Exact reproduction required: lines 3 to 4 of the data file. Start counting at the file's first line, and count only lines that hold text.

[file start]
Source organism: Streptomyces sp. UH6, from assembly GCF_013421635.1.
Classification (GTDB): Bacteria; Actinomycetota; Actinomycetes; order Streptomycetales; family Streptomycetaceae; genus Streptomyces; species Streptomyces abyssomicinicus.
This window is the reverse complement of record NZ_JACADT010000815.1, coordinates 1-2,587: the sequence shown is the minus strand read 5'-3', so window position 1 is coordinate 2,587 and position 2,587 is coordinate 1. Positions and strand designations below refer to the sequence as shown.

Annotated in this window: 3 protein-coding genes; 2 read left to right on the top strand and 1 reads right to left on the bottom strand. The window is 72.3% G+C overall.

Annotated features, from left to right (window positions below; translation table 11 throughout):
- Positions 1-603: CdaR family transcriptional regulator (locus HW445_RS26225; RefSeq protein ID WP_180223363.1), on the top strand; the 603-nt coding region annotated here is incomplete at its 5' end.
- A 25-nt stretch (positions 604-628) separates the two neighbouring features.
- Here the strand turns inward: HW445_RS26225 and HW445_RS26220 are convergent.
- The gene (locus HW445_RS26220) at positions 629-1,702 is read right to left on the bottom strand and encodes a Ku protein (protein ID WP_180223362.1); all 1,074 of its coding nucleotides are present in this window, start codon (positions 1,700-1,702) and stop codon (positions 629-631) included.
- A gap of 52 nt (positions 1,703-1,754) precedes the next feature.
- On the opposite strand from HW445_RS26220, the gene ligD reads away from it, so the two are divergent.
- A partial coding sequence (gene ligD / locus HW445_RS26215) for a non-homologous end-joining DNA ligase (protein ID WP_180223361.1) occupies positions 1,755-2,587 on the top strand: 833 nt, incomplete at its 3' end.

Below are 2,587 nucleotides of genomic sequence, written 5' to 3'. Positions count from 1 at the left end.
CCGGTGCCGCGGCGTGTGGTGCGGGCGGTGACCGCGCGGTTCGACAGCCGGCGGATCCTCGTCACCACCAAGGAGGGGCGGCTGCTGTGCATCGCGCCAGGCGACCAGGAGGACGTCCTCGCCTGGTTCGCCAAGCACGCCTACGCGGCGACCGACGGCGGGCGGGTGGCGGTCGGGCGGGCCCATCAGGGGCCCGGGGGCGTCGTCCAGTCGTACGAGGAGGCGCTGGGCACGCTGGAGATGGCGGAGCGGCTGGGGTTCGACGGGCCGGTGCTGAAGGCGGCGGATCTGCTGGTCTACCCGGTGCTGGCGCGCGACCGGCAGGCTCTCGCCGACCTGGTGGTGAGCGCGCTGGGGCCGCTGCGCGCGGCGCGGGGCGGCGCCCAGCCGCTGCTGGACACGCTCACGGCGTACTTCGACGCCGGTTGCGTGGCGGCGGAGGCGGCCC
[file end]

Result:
This window is the reverse complement of record NZ_JACADT010000815.1, coordinates 1-2,587: the sequence shown is the minus strand read 5'-3', so window position 1 is coordinate 2,587 and position 2,587 is coordinate 1. Positions and strand designations below refer to the sequence as shown.

Annotated in this window: 3 protein-coding genes; 2 read left to right on the top strand and 1 reads right to left on the bottom strand. The window is 72.3% G+C overall.